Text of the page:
Paranormal West Virginia: The Keith Albee Theater
Memoirs of a Twisted Child Part 2
Back in the early 80s, when I was only about five-years-old, my parents were attending a weekend convention in the city of Huntington, WV. Several of our friends and family were doing the same. We were about two hours away from our hometown, so the adults had grabbed some hotel rooms then we split up: The women went shopping while the dads took us kids to see a movie that was showing in town.
Fire in the Sky
I’ll never forget it. As we walked down the street, I looked up and saw something big and red floating in the sky. I could see people’s arms waving from it. Confused, I asked my dad what it was and as it turned out, I was seeing a hot air balloon for the first time. I was mesmerized and pondered on how a simple balloon could hold people in the sky when I had tried so hard to fly and my balloons never seemed to get me off the ground, let alone take me there. I noticed the people were so happy and not afraid, considering I had often wondered what I would do to stop or come back to the ground if I ever succeeded in going up. I thought about that balloon for a very long time, even after we were seated in our seats inside the theater.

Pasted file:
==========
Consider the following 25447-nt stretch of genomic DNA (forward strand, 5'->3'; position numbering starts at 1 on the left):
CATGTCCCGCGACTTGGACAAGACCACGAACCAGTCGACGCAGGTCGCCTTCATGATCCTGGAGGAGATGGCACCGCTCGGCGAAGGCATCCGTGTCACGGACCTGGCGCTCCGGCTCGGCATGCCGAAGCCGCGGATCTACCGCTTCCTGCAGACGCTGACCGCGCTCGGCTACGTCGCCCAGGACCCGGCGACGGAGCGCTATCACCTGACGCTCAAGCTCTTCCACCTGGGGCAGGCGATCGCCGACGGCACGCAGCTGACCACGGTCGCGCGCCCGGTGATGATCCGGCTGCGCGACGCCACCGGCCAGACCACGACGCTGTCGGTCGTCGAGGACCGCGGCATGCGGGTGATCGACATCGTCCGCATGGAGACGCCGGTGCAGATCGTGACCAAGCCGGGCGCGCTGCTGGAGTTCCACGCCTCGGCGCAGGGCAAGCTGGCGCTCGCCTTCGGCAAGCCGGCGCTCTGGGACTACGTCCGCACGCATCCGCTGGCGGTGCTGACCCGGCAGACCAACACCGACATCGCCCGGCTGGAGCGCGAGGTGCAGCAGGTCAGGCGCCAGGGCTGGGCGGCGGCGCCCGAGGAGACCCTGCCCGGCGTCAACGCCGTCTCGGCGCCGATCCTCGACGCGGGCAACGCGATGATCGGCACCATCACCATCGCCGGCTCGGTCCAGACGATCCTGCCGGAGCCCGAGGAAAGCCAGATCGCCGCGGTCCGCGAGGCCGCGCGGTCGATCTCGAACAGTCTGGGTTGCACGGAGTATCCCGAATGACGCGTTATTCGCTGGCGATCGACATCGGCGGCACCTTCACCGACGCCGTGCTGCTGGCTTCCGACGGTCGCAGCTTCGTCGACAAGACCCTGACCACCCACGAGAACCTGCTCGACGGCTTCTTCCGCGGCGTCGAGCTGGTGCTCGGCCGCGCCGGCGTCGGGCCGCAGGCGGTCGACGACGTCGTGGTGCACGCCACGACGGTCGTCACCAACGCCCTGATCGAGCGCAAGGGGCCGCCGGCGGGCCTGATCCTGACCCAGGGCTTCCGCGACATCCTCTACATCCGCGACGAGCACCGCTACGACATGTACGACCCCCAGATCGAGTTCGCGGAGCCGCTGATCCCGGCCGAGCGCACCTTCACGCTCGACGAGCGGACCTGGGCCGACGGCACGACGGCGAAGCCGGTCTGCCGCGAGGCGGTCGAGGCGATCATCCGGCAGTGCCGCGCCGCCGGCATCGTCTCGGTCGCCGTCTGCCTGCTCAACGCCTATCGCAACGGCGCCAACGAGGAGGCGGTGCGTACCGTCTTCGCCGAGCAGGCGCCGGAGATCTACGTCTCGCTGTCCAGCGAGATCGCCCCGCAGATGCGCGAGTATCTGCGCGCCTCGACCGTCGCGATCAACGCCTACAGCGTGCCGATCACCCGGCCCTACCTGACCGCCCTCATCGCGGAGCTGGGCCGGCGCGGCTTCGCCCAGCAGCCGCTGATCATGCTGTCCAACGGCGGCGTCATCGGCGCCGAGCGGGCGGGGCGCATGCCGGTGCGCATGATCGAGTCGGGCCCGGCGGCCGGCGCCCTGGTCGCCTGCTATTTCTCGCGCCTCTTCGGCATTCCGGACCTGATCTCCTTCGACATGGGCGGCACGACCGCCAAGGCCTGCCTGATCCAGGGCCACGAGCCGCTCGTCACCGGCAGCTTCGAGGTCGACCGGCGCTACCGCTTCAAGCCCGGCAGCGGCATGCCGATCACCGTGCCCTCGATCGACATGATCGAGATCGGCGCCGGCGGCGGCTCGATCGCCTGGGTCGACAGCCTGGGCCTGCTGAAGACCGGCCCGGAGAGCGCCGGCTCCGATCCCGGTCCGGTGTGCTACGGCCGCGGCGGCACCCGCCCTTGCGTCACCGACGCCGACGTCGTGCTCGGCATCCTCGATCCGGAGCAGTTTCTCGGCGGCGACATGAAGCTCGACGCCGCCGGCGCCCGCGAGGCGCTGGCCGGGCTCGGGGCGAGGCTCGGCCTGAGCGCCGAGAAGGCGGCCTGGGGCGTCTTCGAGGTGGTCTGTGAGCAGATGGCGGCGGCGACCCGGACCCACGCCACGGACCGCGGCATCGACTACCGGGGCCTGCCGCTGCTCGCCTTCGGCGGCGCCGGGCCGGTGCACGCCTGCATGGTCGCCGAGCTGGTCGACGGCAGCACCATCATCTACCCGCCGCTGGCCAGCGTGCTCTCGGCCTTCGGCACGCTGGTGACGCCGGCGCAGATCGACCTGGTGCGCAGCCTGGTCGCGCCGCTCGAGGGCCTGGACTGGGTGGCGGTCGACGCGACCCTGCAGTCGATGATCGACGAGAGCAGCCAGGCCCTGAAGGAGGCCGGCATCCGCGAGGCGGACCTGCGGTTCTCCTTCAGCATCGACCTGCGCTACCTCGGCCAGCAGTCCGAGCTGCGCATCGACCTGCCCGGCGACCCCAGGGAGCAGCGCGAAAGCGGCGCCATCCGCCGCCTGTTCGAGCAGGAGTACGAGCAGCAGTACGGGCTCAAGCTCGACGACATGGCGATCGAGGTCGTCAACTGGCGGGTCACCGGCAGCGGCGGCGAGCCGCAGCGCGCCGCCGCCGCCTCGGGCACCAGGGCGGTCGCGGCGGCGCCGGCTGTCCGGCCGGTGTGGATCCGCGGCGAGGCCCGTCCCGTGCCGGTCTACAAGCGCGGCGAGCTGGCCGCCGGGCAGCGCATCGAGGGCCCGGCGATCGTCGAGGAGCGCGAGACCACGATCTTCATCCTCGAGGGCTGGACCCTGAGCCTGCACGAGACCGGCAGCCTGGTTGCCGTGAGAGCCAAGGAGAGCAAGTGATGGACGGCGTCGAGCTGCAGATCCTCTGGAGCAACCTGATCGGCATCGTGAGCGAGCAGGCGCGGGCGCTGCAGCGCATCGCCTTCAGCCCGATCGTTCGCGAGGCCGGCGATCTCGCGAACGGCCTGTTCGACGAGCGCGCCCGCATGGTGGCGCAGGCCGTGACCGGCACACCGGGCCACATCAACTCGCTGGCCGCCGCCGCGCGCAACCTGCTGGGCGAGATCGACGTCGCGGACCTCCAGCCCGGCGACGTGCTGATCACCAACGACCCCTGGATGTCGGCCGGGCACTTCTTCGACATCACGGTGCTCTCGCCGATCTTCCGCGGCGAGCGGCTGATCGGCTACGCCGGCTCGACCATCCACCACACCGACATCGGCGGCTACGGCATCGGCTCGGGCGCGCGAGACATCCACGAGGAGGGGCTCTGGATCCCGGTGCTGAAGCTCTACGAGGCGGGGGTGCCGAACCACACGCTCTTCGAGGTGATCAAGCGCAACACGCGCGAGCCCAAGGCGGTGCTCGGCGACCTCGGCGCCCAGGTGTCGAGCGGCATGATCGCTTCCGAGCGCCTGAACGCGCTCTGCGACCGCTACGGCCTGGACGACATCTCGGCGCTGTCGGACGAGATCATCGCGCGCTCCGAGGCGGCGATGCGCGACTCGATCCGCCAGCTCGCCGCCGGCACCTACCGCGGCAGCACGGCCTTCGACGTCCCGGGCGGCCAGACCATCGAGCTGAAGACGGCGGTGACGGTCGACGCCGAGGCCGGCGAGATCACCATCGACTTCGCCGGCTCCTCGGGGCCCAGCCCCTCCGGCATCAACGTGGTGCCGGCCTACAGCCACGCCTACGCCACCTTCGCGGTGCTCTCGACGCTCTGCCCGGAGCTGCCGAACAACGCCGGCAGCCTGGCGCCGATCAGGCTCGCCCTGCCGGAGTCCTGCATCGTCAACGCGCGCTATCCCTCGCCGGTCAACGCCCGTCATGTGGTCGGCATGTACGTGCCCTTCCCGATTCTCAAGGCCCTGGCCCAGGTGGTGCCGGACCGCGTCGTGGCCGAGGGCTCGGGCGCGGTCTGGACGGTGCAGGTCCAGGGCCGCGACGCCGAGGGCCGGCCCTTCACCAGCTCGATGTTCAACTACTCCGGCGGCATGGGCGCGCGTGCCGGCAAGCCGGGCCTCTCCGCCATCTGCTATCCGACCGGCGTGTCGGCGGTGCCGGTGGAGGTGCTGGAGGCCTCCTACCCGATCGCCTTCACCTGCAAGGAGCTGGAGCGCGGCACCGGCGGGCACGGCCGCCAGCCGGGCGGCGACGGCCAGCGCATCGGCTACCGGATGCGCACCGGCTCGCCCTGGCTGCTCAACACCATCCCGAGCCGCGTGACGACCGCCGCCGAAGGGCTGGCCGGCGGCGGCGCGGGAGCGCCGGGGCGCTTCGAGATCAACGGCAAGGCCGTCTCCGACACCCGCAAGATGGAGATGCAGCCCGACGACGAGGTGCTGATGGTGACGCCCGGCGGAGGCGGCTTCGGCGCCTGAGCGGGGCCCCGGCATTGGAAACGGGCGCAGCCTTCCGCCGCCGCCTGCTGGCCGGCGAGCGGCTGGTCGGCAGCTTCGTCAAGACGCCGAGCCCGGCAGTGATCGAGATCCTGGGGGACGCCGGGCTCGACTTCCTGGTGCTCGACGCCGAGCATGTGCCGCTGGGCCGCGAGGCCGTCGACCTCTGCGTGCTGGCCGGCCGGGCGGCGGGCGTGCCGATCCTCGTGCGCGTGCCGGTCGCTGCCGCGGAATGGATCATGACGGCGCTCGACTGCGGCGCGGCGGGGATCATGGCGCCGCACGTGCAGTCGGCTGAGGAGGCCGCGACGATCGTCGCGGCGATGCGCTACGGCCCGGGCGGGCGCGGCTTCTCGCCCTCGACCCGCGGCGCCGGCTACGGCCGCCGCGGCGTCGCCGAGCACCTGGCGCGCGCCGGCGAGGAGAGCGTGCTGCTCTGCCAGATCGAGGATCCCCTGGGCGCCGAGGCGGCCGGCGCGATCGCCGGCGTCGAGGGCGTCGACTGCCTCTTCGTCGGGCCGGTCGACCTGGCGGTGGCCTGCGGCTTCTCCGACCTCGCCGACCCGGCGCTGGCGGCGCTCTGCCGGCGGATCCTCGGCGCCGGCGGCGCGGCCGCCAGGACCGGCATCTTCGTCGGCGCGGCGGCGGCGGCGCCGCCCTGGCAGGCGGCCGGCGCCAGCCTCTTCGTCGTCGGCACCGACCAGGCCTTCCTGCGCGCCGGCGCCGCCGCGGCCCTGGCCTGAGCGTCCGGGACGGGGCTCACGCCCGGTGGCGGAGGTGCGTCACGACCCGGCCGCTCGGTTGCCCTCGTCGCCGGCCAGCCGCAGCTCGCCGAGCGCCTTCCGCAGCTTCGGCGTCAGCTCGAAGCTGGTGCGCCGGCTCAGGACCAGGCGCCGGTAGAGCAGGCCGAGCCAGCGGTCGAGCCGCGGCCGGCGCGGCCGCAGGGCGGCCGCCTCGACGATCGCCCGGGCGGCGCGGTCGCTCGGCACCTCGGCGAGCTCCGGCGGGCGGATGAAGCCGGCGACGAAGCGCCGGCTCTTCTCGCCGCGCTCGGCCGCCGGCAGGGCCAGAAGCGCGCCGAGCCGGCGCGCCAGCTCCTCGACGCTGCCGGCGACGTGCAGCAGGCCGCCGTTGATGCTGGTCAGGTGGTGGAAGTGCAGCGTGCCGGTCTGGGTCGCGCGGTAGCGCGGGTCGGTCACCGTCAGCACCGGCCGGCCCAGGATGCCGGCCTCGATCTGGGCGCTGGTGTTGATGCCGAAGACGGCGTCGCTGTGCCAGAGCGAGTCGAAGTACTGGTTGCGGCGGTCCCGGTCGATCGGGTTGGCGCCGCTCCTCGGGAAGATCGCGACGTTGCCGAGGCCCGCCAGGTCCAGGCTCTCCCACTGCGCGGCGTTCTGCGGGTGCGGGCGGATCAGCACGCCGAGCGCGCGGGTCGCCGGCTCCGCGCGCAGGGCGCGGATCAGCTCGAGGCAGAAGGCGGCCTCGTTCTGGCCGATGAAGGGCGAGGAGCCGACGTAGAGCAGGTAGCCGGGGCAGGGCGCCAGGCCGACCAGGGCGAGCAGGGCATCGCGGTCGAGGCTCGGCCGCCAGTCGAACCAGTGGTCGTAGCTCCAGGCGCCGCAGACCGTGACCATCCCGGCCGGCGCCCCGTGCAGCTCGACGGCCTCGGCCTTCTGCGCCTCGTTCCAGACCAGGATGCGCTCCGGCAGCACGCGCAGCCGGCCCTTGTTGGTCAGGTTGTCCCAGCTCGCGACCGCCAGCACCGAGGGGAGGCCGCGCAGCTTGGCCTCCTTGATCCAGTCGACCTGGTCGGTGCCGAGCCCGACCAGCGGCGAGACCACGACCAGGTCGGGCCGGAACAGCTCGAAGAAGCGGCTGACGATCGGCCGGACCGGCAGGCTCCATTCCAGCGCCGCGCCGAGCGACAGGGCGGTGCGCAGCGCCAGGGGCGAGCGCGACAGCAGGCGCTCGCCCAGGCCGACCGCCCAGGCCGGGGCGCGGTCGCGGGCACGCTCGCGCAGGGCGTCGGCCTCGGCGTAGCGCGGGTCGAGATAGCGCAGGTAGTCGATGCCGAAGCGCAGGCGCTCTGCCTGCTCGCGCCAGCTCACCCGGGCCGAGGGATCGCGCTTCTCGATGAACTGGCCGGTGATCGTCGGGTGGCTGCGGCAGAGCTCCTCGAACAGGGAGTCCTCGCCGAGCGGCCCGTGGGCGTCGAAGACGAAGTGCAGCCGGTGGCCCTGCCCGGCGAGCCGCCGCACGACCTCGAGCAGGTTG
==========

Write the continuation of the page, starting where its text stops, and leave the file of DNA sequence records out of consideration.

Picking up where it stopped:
It's show time.
The movie we were seeing was Fletch, starring Chevy Chase. I was only about 5 so I wasn’t interested in that movie at all. It didn’t take too long for me to start getting antsy and wanting to move. I pulled out every young kid’s Go-To card when they’re not wanting to sit still: "I’ve gotta pee." I didn’t want to sit there any longer and I didn’t want to ask my dad to take me. He was a grumpy man at times who disliked being interrupted. Decisions, decisions. Finally, I whispered over to my older cousin and asked her if she would go with me. I told Dad that Dana was going to walk me to the bathroom and to our surprise our dads told us to get all of the girls to go since we had been cooped up inside a car for such a long trip.
The Winding Staircase
So, my cousin and I, along with our two female friends headed out to find the lavatory. We had never been to this place before. It was an enormous place, very old with many doorways, so we stopped to ask some men at the concession stand where the restrooms were. One of them looked at us, pointing to an arched doorway across from him, and said, “Just follow those stairs. They’ll lead ya right to it.”
As the four of us shuffled down the winding staircase, we noticed we could hear what sounded very much like a party coming from downstairs. There was music playing and the sound of laughter in the distance that, for some reason, made us slow our pace and start asking questions. One of the older girls dismissed it by saying it might be a scene in the movie coming from above us that just sound like it’s coming from below. We tiptoed on down the stairs but stopped when we reached the bottom.